Russia winger Cheryshev faces Spain, where his career began
MOSCOW (AP) — He's getting ready to play for the country of his birth against the country where he grew up.
And he'll do it on the biggest stage in soccer.
Denis Cheryshev was born in Russia but spent most of his life in Spain because his father Dmitry, also a professional player, played and coached at several clubs in the country. He is expected to start Sunday when Russia takes on Spain in the round of 16 at the World Cup.
The Villarreal winger came to the tournament as a bench player and something of an outsider in a team where 21 of 23 players come from the Russian league. He was put into the lineup when Alan Dzagoev was injured in the opening game, and has responded with three goals.
"We are very relaxed and ready to do a good job," Cheryshev said Saturday, switching between fluent Spanish and Russian at a news conference.
Cheryshev said Russia is the clear underdog against a Spanish team which he called "close to being the best, but any team can hurt another."
As a child, Cheryshev followed his father around Spain from Sporting Gijon to Burgos and then to Real Madrid, where Dmitry Cheryshev coached in the academy and his son learned the game.
"There were some feelings flashing up in your feet or your head, that it could be Spain for us," Dmitry Cheryshev said Saturday. "We didn't really think about it. And now the time is here not to think about it because it's here in reality and we need to go out and win."
Russia hasn't played a game this important in 10 years, when Spain ended Russia's European Championship run in the semifinals in 2008.
The older Cheryshev said the current Spain team "doesn't have the same cohesion" as back then, so Russia "has a huge chance to beat Spain."
His son was less emphatic.
"Tomorrow has to be a party, especially for the audience at large," the winger said. "They need to enjoy the match and their national team. We need to give 200 percent — we know that's our responsibility — and to give our all."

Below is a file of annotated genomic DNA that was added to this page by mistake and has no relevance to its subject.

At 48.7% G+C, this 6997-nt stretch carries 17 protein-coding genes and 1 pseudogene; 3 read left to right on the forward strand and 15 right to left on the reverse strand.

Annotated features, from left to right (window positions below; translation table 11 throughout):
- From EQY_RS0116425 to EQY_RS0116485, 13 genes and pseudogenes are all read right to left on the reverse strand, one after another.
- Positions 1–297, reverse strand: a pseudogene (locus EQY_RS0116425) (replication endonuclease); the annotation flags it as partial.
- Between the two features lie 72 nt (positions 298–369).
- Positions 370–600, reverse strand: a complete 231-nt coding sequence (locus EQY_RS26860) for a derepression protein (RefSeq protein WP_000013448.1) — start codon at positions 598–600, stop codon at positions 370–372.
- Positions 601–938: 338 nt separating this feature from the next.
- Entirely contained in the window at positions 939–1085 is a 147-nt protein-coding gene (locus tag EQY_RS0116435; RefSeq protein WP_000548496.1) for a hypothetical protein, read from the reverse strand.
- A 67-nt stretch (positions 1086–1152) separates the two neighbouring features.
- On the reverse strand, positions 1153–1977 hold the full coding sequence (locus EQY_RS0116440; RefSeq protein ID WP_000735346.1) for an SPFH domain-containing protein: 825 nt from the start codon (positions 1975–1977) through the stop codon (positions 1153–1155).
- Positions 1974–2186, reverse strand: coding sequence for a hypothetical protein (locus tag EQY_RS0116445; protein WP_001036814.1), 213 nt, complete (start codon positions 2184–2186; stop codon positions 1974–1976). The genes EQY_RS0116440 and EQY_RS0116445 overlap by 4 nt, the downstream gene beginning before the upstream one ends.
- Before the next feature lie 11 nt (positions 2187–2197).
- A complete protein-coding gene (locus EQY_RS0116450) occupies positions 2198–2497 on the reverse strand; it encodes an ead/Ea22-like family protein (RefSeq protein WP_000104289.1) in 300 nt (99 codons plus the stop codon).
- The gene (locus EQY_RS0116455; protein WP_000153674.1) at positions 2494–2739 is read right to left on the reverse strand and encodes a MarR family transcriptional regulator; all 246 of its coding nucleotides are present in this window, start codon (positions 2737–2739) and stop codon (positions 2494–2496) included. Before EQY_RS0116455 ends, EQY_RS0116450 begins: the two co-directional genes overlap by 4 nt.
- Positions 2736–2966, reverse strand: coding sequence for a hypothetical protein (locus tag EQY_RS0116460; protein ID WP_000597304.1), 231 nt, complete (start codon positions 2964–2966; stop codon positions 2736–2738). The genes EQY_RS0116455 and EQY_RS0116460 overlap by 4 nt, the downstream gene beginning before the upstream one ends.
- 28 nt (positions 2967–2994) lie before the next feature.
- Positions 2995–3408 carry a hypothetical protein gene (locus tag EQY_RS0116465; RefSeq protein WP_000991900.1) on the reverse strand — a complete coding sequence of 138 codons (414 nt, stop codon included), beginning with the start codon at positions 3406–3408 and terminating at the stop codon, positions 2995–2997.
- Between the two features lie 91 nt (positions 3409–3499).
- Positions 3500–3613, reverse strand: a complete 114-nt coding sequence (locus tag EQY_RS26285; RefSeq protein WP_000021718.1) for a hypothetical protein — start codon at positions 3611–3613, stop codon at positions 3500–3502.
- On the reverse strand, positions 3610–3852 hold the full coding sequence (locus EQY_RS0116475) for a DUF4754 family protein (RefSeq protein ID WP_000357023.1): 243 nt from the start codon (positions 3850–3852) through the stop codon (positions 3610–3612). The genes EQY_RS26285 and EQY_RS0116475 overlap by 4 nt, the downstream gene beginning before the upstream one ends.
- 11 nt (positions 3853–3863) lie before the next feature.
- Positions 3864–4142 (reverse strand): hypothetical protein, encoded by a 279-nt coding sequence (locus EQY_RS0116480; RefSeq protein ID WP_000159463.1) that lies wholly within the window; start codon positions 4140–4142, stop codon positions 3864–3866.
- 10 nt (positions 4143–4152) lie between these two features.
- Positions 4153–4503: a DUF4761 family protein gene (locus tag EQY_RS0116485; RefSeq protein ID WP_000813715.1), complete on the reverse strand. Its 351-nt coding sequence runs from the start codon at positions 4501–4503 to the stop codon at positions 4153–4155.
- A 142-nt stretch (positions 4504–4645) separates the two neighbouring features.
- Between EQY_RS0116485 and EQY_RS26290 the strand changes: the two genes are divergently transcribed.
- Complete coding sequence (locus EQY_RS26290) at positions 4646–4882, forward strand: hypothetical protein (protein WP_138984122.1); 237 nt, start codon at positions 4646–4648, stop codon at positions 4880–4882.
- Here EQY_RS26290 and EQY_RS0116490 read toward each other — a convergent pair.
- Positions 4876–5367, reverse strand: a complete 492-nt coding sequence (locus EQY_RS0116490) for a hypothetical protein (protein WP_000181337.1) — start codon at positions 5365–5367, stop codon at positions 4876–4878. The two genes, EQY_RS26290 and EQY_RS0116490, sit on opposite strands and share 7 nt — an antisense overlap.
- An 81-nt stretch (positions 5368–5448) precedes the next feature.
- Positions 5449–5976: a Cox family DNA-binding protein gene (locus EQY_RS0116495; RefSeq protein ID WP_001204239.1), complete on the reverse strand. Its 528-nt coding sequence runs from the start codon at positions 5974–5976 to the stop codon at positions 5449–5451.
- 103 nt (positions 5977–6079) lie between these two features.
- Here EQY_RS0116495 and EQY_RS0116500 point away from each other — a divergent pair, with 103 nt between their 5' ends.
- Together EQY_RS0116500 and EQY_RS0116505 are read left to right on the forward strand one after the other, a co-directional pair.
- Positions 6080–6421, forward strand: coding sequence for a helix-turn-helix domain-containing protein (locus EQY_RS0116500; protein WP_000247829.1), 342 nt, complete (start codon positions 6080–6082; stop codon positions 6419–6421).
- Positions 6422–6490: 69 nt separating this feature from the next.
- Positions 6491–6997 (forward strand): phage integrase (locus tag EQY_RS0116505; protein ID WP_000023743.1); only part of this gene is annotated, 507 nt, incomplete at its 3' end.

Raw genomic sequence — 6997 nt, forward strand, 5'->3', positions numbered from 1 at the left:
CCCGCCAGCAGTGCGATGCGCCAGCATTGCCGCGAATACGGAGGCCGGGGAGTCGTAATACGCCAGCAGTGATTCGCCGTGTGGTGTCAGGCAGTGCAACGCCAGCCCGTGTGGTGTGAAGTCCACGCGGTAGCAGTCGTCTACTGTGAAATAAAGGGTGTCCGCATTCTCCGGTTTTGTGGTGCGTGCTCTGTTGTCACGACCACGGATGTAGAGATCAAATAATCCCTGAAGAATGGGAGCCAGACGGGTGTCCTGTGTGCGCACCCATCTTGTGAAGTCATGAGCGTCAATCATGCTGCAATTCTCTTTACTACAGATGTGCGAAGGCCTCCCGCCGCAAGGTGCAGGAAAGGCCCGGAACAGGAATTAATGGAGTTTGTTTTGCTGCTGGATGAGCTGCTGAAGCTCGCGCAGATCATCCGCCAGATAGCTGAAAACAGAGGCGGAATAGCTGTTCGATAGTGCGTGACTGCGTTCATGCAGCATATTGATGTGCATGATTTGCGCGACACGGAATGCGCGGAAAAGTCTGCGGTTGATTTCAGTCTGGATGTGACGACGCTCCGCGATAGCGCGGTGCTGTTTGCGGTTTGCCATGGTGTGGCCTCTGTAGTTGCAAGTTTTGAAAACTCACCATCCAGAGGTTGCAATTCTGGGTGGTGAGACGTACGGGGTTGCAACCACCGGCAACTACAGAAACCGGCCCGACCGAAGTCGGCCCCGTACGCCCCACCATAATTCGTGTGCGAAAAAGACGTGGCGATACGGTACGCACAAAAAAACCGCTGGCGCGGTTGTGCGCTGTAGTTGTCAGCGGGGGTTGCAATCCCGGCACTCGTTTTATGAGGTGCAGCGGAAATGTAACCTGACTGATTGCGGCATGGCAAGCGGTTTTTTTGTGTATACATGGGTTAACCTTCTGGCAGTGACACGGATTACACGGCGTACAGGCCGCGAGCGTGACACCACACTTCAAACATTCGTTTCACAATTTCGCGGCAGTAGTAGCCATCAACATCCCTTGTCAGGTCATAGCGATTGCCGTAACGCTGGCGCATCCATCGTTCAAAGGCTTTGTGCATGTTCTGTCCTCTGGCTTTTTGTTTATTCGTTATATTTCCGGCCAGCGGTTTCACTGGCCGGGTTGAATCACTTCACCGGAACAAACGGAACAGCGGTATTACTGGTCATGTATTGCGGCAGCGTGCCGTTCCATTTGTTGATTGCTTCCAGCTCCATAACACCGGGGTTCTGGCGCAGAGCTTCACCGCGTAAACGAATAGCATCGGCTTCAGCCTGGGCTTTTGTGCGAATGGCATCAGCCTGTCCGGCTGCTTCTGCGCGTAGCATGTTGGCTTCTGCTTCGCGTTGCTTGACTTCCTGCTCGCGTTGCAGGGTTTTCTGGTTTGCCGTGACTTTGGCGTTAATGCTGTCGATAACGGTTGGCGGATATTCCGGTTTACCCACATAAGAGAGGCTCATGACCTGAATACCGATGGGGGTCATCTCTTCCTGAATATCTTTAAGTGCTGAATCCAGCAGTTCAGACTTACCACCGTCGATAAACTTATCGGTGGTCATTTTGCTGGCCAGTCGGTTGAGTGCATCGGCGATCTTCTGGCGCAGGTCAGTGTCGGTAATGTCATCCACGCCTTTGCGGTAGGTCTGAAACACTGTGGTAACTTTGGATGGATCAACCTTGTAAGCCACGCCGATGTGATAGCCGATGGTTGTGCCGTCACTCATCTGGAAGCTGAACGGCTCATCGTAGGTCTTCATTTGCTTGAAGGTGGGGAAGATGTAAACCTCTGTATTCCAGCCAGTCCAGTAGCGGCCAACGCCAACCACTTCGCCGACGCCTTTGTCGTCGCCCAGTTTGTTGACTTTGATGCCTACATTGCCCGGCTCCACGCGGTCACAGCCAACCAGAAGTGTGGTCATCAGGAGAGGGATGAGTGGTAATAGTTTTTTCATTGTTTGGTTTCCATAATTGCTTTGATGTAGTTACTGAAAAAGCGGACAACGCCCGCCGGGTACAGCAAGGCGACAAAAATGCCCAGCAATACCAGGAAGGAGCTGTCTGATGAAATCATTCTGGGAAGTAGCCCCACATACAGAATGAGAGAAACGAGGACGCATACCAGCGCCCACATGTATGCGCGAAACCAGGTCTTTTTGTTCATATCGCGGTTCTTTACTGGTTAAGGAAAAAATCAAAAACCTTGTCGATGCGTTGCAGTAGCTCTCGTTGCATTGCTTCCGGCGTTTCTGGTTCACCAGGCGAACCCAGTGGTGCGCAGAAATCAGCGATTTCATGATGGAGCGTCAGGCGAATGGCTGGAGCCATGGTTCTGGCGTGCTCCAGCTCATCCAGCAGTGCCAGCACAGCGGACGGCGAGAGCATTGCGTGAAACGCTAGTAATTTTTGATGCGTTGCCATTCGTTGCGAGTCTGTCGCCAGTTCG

Not everyone is as calm as the Cheryshevs, though.
"We understand that for us and for everyone this game is life itself, because what's happening now, it's a huge fairytale and festival," Russia forward Artyom Dzyuba said Friday in an energetic speech at training.
"We're living this dream and we're getting ready. The dreams and the desire need to match up to what happens on the football field. Our thoughts are all about being worthy and getting a result that might be a shock for everyone, but we're striving for it."
At the height of the Cold War, Spain beat the Soviet Union 2-1 in the 1964 European Championship final, a game which took on extra symbolism as a battle between the Soviets and Spain's staunchly anti-communist dictatorship under Francisco Franco.
Spain stopped Russia's European Championship run in 2008 — the country's best tournament performance since the end of the Soviet Union — and also played to a 3-3 friendly draw last year, though one in which Spain didn't field a full-strength team. Spain's then-coach, Julen Lopetegui, was fired two days before this year's World Cup after agreeing to take the Real Madrid job, and Fernando Hierro stepped in to take charge.
"We see that they have changed their game a bit," Russia coach Stanislav Cherchesov said. "Maybe the players are the same but with different functions. Some players' functions have changed."
James Ellingworth is at https://twitter.com/jellingworth